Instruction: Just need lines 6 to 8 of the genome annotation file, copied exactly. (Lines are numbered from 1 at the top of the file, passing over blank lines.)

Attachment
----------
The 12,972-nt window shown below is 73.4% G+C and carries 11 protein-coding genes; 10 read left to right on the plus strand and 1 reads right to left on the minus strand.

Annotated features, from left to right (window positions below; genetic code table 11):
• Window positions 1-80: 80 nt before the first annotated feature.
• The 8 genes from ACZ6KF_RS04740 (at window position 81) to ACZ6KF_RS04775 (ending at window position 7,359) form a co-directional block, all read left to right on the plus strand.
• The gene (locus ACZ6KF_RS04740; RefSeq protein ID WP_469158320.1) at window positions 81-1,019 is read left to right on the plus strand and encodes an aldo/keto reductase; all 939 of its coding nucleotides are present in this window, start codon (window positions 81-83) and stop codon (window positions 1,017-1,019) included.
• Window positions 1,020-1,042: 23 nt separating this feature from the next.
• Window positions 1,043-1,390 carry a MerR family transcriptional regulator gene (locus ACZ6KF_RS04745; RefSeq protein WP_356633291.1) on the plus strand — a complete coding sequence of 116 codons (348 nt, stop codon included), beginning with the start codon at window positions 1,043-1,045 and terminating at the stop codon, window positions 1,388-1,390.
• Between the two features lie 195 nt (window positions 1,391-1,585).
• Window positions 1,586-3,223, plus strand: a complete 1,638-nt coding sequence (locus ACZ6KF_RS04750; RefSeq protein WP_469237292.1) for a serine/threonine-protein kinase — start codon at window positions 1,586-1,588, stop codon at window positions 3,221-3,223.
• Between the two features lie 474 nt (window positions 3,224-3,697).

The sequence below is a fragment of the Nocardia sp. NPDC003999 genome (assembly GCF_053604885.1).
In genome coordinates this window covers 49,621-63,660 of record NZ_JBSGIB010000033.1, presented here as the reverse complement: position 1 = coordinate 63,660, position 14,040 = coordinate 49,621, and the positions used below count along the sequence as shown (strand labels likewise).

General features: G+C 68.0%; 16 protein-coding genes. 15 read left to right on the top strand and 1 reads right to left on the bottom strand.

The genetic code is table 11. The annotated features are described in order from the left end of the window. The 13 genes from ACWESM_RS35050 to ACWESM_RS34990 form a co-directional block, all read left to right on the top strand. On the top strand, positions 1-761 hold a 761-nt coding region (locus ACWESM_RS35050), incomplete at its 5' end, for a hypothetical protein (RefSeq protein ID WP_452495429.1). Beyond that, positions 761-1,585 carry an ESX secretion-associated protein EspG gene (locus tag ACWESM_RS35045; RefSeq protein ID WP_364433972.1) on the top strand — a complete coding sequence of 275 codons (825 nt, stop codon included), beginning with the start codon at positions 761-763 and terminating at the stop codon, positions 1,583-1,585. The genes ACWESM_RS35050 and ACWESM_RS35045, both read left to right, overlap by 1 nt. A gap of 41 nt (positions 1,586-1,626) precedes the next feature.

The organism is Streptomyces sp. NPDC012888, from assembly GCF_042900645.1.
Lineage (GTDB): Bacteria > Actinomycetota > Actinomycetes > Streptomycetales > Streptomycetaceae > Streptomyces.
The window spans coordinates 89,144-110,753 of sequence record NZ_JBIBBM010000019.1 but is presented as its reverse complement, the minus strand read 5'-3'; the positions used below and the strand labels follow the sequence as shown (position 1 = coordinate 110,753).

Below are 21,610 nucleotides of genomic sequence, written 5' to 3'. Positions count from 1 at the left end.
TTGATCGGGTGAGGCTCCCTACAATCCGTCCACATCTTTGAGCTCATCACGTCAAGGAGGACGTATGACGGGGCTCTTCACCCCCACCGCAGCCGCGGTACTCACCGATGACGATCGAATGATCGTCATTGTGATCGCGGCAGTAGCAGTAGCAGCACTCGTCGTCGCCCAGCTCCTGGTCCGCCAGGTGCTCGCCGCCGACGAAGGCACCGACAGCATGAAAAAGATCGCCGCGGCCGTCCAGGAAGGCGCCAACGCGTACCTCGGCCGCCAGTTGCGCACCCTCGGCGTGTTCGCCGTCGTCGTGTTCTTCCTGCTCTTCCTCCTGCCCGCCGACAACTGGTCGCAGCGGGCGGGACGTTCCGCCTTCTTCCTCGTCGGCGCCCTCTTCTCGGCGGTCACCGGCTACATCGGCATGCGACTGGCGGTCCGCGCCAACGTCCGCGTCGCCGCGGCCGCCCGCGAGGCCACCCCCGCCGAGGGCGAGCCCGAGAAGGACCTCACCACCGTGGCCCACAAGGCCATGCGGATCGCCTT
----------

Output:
• Window positions 1,020-1,042: 23 nt separating this feature from the next.
• Window positions 1,043-1,390 carry a MerR family transcriptional regulator gene (locus ACZ6KF_RS04745; RefSeq protein WP_356633291.1) on the plus strand — a complete coding sequence of 116 codons (348 nt, stop codon included), beginning with the start codon at window positions 1,043-1,045 and terminating at the stop codon, window positions 1,388-1,390.
• Between the two features lie 195 nt (window positions 1,391-1,585).